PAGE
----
The problem: So, I’m nicely checking out the various salad dressings in the grocery store, when someone says, “Excuse me,” like they want to get in there. Why is what they want to do more important than what I’m doing?
Low road: Tell your fellow shopper that you’ve been hired onto the store’s important Botulism Elimination Team and you’ll be ready to give the green light to every salad dressing on the shelves within … hours. “So, please, just sit tight.”
High road: Your fellow shopper does want to get in there, and I’m quite sure no personal judgment of your languorous selection process is intended. He or she is in a different shopping zone, likely feeling rushed to get home and dress that salad for hungry kids, or marinate that meat, or stare longingly across the dining room table at Paul Newman.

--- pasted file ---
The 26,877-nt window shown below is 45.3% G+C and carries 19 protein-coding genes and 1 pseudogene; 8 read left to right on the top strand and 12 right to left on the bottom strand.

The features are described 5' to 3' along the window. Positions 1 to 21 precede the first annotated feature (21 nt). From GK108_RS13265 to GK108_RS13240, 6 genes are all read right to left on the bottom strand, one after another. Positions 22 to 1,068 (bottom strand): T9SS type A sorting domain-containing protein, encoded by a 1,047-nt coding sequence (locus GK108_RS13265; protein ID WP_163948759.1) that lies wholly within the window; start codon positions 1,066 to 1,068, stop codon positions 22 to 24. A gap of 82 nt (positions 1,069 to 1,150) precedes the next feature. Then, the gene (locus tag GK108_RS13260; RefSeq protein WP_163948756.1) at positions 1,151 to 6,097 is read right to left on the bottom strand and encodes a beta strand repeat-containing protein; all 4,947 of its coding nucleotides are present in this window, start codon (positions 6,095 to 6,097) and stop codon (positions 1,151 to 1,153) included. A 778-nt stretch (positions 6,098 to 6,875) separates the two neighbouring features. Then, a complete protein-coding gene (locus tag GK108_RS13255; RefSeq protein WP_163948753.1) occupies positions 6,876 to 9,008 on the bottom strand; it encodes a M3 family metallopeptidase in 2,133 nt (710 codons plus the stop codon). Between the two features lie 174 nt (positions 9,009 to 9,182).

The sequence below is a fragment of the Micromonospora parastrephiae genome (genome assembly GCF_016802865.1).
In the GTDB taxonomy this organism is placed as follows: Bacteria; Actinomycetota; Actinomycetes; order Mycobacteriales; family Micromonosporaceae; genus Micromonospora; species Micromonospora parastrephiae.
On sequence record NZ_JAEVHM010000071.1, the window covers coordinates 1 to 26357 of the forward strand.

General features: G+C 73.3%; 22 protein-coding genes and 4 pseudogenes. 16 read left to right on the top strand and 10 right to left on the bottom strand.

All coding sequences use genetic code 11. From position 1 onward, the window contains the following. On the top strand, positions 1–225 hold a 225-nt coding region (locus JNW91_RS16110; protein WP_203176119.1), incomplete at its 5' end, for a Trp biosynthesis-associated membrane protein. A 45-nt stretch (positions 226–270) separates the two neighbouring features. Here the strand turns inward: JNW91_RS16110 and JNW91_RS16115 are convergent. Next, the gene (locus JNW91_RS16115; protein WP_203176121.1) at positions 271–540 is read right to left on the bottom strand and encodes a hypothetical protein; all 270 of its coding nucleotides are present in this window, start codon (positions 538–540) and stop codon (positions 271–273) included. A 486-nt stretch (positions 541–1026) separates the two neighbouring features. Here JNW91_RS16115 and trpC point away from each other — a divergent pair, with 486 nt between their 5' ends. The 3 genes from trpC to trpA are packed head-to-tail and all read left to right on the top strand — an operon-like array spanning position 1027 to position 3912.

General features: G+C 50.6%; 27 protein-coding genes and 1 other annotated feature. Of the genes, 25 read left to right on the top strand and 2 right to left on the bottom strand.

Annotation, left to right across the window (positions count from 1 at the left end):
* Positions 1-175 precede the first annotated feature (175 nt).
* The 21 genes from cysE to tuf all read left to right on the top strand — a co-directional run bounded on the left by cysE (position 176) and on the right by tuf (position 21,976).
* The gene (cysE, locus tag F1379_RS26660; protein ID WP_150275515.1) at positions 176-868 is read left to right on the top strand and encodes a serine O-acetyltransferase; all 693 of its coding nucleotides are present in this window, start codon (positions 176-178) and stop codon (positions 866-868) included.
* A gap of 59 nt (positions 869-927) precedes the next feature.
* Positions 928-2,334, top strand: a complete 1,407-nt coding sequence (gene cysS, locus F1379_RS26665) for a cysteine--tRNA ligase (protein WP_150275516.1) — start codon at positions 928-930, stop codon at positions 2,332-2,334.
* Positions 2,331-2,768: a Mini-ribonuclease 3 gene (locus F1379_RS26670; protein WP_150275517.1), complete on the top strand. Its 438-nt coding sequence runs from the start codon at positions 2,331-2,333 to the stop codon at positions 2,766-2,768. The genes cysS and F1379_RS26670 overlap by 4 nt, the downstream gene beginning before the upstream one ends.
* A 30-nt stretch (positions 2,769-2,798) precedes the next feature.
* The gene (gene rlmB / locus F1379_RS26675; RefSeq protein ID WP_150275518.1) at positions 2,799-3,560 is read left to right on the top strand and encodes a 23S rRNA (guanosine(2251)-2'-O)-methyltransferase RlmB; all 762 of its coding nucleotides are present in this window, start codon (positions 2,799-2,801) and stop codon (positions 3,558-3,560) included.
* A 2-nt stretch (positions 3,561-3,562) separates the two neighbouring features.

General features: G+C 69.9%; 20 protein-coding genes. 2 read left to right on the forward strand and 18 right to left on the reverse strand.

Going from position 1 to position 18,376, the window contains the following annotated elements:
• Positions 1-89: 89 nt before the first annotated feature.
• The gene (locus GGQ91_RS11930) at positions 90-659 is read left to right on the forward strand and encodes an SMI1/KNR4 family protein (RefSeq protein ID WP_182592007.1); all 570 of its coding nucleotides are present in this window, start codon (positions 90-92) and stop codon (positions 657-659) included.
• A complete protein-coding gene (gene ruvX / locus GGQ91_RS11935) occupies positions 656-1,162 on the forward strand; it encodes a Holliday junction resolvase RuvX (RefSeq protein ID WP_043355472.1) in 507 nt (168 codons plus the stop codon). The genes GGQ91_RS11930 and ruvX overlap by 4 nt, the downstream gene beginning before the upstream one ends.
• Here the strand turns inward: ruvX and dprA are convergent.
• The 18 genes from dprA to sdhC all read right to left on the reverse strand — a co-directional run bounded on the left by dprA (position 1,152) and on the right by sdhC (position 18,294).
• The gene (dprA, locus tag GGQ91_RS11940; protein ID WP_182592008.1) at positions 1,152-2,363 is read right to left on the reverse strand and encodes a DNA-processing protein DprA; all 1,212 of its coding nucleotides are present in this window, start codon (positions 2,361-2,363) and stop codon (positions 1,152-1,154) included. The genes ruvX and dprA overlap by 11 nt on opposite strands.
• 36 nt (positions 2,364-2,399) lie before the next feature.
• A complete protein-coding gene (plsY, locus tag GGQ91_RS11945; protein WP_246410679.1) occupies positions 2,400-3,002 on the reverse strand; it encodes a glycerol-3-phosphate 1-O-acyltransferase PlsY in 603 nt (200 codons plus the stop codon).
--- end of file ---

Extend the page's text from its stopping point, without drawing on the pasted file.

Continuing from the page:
Think of this as just another example of what you experience all day. The person who passes you in the hallway at work. The biker who (one hopes) calls out “On your left!” as he zips by as you enjoy a more leisurely pace. The freeway driver who signals, then passes carefully, with a smile, of course. How lucky you are to not be locked into the frenetic pace most of us experience as we muddle through tasks of daily living. That’s especially true in the grocery store, which is a deep sea of stress, with its crowded aisles and screaming toddlers, price increases and long checkout lines. Plus, we’re all hungry!
Please step back graciously. Allow the rushed, the tired and the distracted to grab their balsamic and go. In a mere five or 10 seconds, you’ll be back mulling the many tasty options available to you, without causing an oil and water situation.
Read more of Gail’s “High Road” columns at startribune.com/highroad.